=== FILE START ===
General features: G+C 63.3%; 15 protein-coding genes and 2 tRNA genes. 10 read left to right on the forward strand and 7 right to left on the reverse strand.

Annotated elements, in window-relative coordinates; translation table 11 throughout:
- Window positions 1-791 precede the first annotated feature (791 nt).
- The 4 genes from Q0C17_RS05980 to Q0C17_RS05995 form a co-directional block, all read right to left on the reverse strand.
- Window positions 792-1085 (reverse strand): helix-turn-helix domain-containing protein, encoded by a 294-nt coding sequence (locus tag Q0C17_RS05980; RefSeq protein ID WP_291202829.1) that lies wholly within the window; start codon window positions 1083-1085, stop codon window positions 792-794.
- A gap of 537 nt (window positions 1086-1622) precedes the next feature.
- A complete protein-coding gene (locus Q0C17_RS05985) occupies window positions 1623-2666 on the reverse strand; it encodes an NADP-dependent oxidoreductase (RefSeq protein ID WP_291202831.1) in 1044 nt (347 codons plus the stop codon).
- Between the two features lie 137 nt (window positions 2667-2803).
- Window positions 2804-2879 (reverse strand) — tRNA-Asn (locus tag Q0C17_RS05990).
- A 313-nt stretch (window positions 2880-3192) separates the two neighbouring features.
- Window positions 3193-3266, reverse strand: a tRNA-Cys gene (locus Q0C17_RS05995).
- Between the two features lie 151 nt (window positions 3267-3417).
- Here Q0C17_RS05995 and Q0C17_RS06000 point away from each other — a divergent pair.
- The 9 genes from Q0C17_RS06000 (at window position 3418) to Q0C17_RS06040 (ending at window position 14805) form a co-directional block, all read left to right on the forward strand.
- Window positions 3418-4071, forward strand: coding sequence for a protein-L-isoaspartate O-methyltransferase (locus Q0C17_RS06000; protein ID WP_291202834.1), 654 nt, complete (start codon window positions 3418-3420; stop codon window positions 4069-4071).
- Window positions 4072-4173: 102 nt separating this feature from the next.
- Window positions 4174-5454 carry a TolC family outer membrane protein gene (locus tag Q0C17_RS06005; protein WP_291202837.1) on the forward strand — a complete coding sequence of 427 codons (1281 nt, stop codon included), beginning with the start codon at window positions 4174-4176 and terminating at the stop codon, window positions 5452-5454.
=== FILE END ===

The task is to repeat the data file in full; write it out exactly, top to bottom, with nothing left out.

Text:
General features: G+C 63.3%; 15 protein-coding genes and 2 tRNA genes. 10 read left to right on the forward strand and 7 right to left on the reverse strand.

Annotated elements, in window-relative coordinates; translation table 11 throughout:
- Window positions 1-791 precede the first annotated feature (791 nt).
- The 4 genes from Q0C17_RS05980 to Q0C17_RS05995 form a co-directional block, all read right to left on the reverse strand.
- Window positions 792-1085 (reverse strand): helix-turn-helix domain-containing protein, encoded by a 294-nt coding sequence (locus tag Q0C17_RS05980; RefSeq protein ID WP_291202829.1) that lies wholly within the window; start codon window positions 1083-1085, stop codon window positions 792-794.
- A gap of 537 nt (window positions 1086-1622) precedes the next feature.
- A complete protein-coding gene (locus Q0C17_RS05985) occupies window positions 1623-2666 on the reverse strand; it encodes an NADP-dependent oxidoreductase (RefSeq protein ID WP_291202831.1) in 1044 nt (347 codons plus the stop codon).
- Between the two features lie 137 nt (window positions 2667-2803).
- Window positions 2804-2879 (reverse strand) — tRNA-Asn (locus tag Q0C17_RS05990).
- A 313-nt stretch (window positions 2880-3192) separates the two neighbouring features.
- Window positions 3193-3266, reverse strand: a tRNA-Cys gene (locus Q0C17_RS05995).
- Between the two features lie 151 nt (window positions 3267-3417).
- Here Q0C17_RS05995 and Q0C17_RS06000 point away from each other — a divergent pair.
- The 9 genes from Q0C17_RS06000 (at window position 3418) to Q0C17_RS06040 (ending at window position 14805) form a co-directional block, all read left to right on the forward strand.
- Window positions 3418-4071, forward strand: coding sequence for a protein-L-isoaspartate O-methyltransferase (locus Q0C17_RS06000; protein ID WP_291202834.1), 654 nt, complete (start codon window positions 3418-3420; stop codon window positions 4069-4071).
- Window positions 4072-4173: 102 nt separating this feature from the next.
- Window positions 4174-5454 carry a TolC family outer membrane protein gene (locus tag Q0C17_RS06005; protein WP_291202837.1) on the forward strand — a complete coding sequence of 427 codons (1281 nt, stop codon included), beginning with the start codon at window positions 4174-4176 and terminating at the stop codon, window positions 5452-5454.